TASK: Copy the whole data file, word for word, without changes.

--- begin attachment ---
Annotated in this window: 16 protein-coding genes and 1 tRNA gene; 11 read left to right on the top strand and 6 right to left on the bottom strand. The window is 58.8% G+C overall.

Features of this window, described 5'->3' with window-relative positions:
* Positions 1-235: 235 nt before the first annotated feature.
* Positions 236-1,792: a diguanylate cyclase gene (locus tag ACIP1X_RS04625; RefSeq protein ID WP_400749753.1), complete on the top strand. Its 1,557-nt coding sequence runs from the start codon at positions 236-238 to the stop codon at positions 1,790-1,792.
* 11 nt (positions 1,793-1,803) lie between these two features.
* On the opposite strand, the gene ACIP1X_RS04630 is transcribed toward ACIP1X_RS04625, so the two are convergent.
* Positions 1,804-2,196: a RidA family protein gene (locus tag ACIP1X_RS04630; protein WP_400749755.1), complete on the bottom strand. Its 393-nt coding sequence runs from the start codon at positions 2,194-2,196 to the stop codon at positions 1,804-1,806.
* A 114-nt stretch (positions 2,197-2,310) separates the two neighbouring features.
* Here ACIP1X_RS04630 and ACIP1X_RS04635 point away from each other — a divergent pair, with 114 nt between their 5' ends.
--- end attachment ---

Annotated in this window: 16 protein-coding genes and 1 tRNA gene; 11 read left to right on the top strand and 6 right to left on the bottom strand. The window is 58.8% G+C overall.

Features of this window, described 5'->3' with window-relative positions:
* Positions 1-235: 235 nt before the first annotated feature.
* Positions 236-1,792: a diguanylate cyclase gene (locus tag ACIP1X_RS04625; RefSeq protein ID WP_400749753.1), complete on the top strand. Its 1,557-nt coding sequence runs from the start codon at positions 236-238 to the stop codon at positions 1,790-1,792.
* 11 nt (positions 1,793-1,803) lie between these two features.
* On the opposite strand, the gene ACIP1X_RS04630 is transcribed toward ACIP1X_RS04625, so the two are convergent.
* Positions 1,804-2,196: a RidA family protein gene (locus tag ACIP1X_RS04630; protein WP_400749755.1), complete on the bottom strand. Its 393-nt coding sequence runs from the start codon at positions 2,194-2,196 to the stop codon at positions 1,804-1,806.
* A 114-nt stretch (positions 2,197-2,310) separates the two neighbouring features.
* Here ACIP1X_RS04630 and ACIP1X_RS04635 point away from each other — a divergent pair, with 114 nt between their 5' ends.